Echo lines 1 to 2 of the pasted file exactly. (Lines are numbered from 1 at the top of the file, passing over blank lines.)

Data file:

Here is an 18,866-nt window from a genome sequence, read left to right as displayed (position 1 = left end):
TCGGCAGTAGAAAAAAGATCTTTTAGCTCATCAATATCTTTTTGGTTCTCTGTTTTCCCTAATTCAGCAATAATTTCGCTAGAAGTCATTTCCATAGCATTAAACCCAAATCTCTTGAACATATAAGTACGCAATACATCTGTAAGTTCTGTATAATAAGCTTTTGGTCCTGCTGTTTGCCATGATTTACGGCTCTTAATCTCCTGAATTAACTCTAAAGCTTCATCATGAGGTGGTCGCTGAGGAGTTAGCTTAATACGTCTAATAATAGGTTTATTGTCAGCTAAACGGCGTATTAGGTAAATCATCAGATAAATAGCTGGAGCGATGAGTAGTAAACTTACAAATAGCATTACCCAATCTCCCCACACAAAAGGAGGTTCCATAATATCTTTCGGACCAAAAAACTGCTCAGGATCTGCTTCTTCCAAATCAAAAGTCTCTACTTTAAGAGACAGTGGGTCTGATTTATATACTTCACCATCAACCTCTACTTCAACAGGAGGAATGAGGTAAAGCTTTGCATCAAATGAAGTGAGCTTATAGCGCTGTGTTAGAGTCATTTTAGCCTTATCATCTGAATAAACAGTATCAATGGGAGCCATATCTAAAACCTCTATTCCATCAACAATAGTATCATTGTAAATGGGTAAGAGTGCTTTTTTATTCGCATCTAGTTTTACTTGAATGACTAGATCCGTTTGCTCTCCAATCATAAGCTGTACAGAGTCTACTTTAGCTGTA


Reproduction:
Here is an 18,866-nt window from a genome sequence, read left to right as displayed (position 1 = left end):
TCGGCAGTAGAAAAAAGATCTTTTAGCTCATCAATATCTTTTTGGTTCTCTGTTTTCCCTAATTCAGCAATAATTTCGCTAGAAGTCATTTCCATAGCATTAAACCCAAATCTCTTGAACATATAAGTACGCAATACATCTGTAAGTTCTGTATAATAAGCTTTTGGTCCTGCTGTTTGCCATGATTTACGGCTCTTAATCTCCTGAATTAACTCTAAAGCTTCATCATGAGGTGGTCGCTGAGGAGTTAGCTTAATACGTCTAATAATAGGTTTATTGTCAGCTAAACGGCGTATTAGGTAAATCATCAGATAAATAGCTGGAGCGATGAGTAGTAAACTTACAAATAGCATTACCCAATCTCCCCACACAAAAGGAGGTTCCATAATATCTTTCGGACCAAAAAACTGCTCAGGATCTGCTTCTTCCAAATCAAAAGTCTCTACTTTAAGAGACAGTGGGTCTGATTTATATACTTCACCATCAACCTCTACTTCAACAGGAGGAATGAGGTAAAGCTTTGCATCAAATGAAGTGAGCTTATAGCGCTGTGTTAGAGTCATTTTAGCCTTATCATCTGAATAAACAGTATCAATGGGAGCCATATCTAAAACCTCTATTCCATCAACAATAGTATCATTGTAAATGGGTAAGAGTGCTTTTTTATTCGCATCTAGTTTTACTTGAATGACTAGATCCGTTTGCTCTCCAATCATAAGCTGTACAGAGTCTACTTTAGCTGTA